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This is part of an ongoing monthly series capturing the highs, low (and everything in between) in my life as a freelance doctor working in Singapore. If you’re interested in finding out about medical/non-medical careers or getting answers to doctoring-related questions, check out my Chasing Careers series!
It doesn’t feel too long ago that we still had 9 months of Housemanship looming in our year-long journey, but now 9 months have already whizzed by and we’re 3 months away from becoming Medical Officers.
The mere thought of being promoted from the absolute lowest form of life in hospital to the second-lowest leaves me trembling with joy. Long gone will be the days when we have to take patients’ bloods or insert urinary catheters at 3am, because we’ll finally have juniors to perform these menial tasks on our behalf. Such is the circle of life in a public hospital…and who knows, if we keep up with our 70-80h work weeks, we might finally become the patients and get some rest! 😀
At any rate, 9 months is a pretty long time. In that time, people could have birthed a whole child, but I reckon I’ve done pretty well for myself, having grown a food baby from all the free cafe drinks that my current team plies me with on the daily.
In my first post for the year, I’ll be sharing about the non-scientific phenomenon of ‘pre-call blues’, my third Housemanship posting, and my newfound Muay Thai hobby. It’s been a fun 25 days so far, and I’m honestly looking forward to the rest of 2022!
the beginning of the end/my third posting
As ominous as the title sounds, I’ve actually spent the past month enjoying life in my new department & hospital. Back when we were selecting postings, I ranked this as my #1 choice, so I’m glad to be completing my Housemanship journey here.
Y’all know the drill; I generally avoid mentioning my current employers or working location on this blog as our employment contract has clauses on social media use & blogging, but you can easily find this info on my LinkedIn! 🌚
There’s not much to say that I haven’t already said in my past few posts, and that’s a good thing. I have no gripes
so far as my current department has a pretty decent work-life balance and almost everyone is chill, with maximum ‘wholesome bro’ vibes (which is a completely accurate stereotype of doctors in this specialty – I’ve seen my bosses greet each other with echoes of ‘hey bro’ and fistbumps).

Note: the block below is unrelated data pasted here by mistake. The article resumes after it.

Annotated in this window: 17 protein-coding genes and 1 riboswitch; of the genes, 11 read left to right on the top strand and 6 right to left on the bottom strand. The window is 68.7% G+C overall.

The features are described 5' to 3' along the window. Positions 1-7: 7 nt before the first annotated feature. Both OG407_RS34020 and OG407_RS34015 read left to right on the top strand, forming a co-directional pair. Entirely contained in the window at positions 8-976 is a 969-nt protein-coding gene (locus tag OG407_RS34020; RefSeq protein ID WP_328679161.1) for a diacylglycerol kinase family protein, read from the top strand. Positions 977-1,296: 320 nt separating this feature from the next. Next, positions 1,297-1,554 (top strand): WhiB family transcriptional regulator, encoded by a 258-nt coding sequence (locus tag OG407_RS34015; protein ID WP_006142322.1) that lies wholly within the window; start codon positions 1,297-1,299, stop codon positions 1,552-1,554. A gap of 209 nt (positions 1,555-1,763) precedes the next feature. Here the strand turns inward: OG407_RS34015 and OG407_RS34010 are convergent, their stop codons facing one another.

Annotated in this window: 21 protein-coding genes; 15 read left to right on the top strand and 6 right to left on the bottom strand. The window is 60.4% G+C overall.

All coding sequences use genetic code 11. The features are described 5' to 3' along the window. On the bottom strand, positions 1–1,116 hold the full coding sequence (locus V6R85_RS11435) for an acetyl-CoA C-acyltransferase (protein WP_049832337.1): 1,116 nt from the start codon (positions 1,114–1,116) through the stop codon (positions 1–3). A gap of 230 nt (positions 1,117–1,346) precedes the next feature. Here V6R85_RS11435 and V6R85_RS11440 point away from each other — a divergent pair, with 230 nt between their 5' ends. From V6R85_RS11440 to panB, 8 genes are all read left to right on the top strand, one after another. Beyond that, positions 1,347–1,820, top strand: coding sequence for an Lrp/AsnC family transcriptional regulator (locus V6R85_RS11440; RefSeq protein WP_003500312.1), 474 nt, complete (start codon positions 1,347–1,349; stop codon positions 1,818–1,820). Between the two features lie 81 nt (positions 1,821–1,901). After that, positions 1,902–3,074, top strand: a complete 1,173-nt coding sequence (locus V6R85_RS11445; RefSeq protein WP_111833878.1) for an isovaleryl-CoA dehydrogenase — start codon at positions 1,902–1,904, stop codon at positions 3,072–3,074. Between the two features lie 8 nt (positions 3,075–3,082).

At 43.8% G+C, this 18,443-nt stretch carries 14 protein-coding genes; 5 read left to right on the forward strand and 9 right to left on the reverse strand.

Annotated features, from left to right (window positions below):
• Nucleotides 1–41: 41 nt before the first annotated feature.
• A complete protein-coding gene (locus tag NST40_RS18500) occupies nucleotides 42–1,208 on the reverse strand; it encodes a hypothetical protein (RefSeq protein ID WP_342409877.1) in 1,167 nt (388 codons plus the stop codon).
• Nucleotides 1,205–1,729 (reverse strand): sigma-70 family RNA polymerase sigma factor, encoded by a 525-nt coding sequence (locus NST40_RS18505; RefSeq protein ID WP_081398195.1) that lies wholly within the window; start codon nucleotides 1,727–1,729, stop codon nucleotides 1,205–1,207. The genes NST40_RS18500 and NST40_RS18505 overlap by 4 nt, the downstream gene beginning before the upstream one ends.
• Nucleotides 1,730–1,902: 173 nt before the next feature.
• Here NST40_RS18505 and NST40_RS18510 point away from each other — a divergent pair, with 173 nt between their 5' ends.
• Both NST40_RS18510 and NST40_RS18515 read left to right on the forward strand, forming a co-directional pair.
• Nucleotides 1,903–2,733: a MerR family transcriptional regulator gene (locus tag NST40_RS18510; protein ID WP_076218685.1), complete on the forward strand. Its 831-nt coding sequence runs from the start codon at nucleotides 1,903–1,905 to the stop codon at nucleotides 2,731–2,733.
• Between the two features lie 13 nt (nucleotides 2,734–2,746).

And I honestly like the nature of work and patients in this specialty far more than my previous two postings. It’s fairly laidback, I’m getting to learn lots of new things at a manageable pace, and have enough time outside of work for living life like a…normal human being.
It’s honestly refreshing to have the time, mental bandwidth and energy after work to pursue my hobbies, spend time with friends & keep up my new year’s resolution of getting fit, all while getting a solid 8 hours of sleep (except when I’m on call and get 1-2h of sleep).
The only thing that still sucks about Housemanship is the calls, a necessary ‘rite of passage’ (…more like suffering) that trains our ability to fend off sleep attacks for over 20 hours, and helps keep the hospital staffed with sufficient junior doctors at night.
I honestly thought I’d have gotten more used to the mental rollercoaster leading up to a call by now, but it hasn’t gotten easier even after 9 months of going through calls 4-6 times a month.
Calls are still extremely physically and mentally draining (no doubt it’s even worse for more senior doctors), and the dread lurking in the back of my mind in the 1-2 days before the call itself is often times worse than the call itself.
Anyone who’s done a call knows exactly what pre-call blues are.
Back in my first month as a House Officer, I asked a senior House Officer if the pre-call blues get easier to cope with over time, and he just let out a huge sigh. Yikes.
But to recap for those of you new to my blog, calls are these absolutely gnarly 30-odd hour long work days where we’re working/on duty and physically in hospital for 1.25 days straight, getting phone calls with alarming regularity. It honestly barely feels legal or safe, but this system is in place in most Singapore and American hospitals (this article explains it better).
Pre-call blues are a uniquely terrible concoction of existential dread, anxiety, prophylactic fatigue and ‘so-much-ugh‘, that reaches a peak about 1 day before the call itself.
- Dread: You know the call is looming because it’s on the roster your ‘roster monster’ (a fond dub for the person who makes the department rosters) sent out 1 month ago. You’ve probably marked it on your calendar, or had to decline meetups because you’re on call on a Saturday – which means you basically have no weekend.
- Anxiety: Just thinking about how many admissions you might get during the call, or if you’ll be able to knock off work at a decent time after finishing the call, or if you’ll even have time for a breather, the list goes on.
- Losing sleep even before the call itself: You’d hope for a decent quality of sleep the night before the call itself, because sometimes we work 30 hours straight without a single wink, but ironically, all the anxiety wakes you up intermittently and you end up with eyebags.